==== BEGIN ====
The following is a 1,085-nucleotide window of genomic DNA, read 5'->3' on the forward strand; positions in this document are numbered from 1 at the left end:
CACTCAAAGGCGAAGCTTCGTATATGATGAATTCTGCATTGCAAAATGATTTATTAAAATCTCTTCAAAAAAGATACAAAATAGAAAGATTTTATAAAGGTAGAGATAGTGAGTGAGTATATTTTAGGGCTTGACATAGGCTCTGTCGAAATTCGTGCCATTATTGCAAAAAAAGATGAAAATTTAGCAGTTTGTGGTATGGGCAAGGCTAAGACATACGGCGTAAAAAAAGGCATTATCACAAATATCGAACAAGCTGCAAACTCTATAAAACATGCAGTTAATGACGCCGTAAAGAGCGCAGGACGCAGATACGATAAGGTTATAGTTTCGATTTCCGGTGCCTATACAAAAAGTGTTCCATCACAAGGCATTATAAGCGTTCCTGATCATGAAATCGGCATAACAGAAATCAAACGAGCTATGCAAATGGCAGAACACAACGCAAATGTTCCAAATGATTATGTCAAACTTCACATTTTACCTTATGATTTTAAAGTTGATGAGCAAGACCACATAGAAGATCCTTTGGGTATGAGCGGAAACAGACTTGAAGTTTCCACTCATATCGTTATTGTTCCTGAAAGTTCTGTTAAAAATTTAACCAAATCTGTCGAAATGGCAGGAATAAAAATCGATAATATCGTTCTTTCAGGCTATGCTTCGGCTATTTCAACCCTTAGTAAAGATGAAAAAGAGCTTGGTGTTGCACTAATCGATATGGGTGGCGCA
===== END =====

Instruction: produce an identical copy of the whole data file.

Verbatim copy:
The following is a 1,085-nucleotide window of genomic DNA, read 5'->3' on the forward strand; positions in this document are numbered from 1 at the left end:
CACTCAAAGGCGAAGCTTCGTATATGATGAATTCTGCATTGCAAAATGATTTATTAAAATCTCTTCAAAAAAGATACAAAATAGAAAGATTTTATAAAGGTAGAGATAGTGAGTGAGTATATTTTAGGGCTTGACATAGGCTCTGTCGAAATTCGTGCCATTATTGCAAAAAAAGATGAAAATTTAGCAGTTTGTGGTATGGGCAAGGCTAAGACATACGGCGTAAAAAAAGGCATTATCACAAATATCGAACAAGCTGCAAACTCTATAAAACATGCAGTTAATGACGCCGTAAAGAGCGCAGGACGCAGATACGATAAGGTTATAGTTTCGATTTCCGGTGCCTATACAAAAAGTGTTCCATCACAAGGCATTATAAGCGTTCCTGATCATGAAATCGGCATAACAGAAATCAAACGAGCTATGCAAATGGCAGAACACAACGCAAATGTTCCAAATGATTATGTCAAACTTCACATTTTACCTTATGATTTTAAAGTTGATGAGCAAGACCACATAGAAGATCCTTTGGGTATGAGCGGAAACAGACTTGAAGTTTCCACTCATATCGTTATTGTTCCTGAAAGTTCTGTTAAAAATTTAACCAAATCTGTCGAAATGGCAGGAATAAAAATCGATAATATCGTTCTTTCAGGCTATGCTTCGGCTATTTCAACCCTTAGTAAAGATGAAAAAGAGCTTGGTGTTGCACTAATCGATATGGGTGGCGCA